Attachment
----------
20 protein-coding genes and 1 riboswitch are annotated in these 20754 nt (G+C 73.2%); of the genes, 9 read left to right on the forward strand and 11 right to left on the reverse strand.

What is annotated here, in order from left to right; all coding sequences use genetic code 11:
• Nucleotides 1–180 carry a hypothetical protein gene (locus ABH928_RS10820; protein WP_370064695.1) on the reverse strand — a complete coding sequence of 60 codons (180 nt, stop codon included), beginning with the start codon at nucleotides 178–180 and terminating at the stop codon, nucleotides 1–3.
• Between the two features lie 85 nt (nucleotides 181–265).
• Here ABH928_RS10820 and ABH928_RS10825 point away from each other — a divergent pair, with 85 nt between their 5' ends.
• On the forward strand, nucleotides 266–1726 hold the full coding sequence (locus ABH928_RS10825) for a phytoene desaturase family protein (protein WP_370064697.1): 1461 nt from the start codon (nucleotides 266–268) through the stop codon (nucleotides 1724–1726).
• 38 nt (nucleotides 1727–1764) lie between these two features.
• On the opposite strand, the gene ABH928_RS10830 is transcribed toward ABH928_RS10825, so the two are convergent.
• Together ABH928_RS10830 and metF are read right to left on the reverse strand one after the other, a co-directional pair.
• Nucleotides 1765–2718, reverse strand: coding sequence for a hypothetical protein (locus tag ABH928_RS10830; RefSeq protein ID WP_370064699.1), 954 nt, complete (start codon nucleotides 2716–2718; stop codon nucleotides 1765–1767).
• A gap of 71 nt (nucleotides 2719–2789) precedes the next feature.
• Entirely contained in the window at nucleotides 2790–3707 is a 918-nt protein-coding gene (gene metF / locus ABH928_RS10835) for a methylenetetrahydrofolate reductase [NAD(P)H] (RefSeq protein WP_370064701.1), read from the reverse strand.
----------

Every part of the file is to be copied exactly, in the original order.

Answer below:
20 protein-coding genes and 1 riboswitch are annotated in these 20754 nt (G+C 73.2%); of the genes, 9 read left to right on the forward strand and 11 right to left on the reverse strand.

What is annotated here, in order from left to right; all coding sequences use genetic code 11:
• Nucleotides 1–180 carry a hypothetical protein gene (locus ABH928_RS10820; protein WP_370064695.1) on the reverse strand — a complete coding sequence of 60 codons (180 nt, stop codon included), beginning with the start codon at nucleotides 178–180 and terminating at the stop codon, nucleotides 1–3.
• Between the two features lie 85 nt (nucleotides 181–265).
• Here ABH928_RS10820 and ABH928_RS10825 point away from each other — a divergent pair, with 85 nt between their 5' ends.
• On the forward strand, nucleotides 266–1726 hold the full coding sequence (locus ABH928_RS10825) for a phytoene desaturase family protein (protein WP_370064697.1): 1461 nt from the start codon (nucleotides 266–268) through the stop codon (nucleotides 1724–1726).
• 38 nt (nucleotides 1727–1764) lie between these two features.
• On the opposite strand, the gene ABH928_RS10830 is transcribed toward ABH928_RS10825, so the two are convergent.
• Together ABH928_RS10830 and metF are read right to left on the reverse strand one after the other, a co-directional pair.
• Nucleotides 1765–2718, reverse strand: coding sequence for a hypothetical protein (locus tag ABH928_RS10830; RefSeq protein ID WP_370064699.1), 954 nt, complete (start codon nucleotides 2716–2718; stop codon nucleotides 1765–1767).
• A gap of 71 nt (nucleotides 2719–2789) precedes the next feature.
• Entirely contained in the window at nucleotides 2790–3707 is a 918-nt protein-coding gene (gene metF / locus ABH928_RS10835) for a methylenetetrahydrofolate reductase [NAD(P)H] (RefSeq protein WP_370064701.1), read from the reverse strand.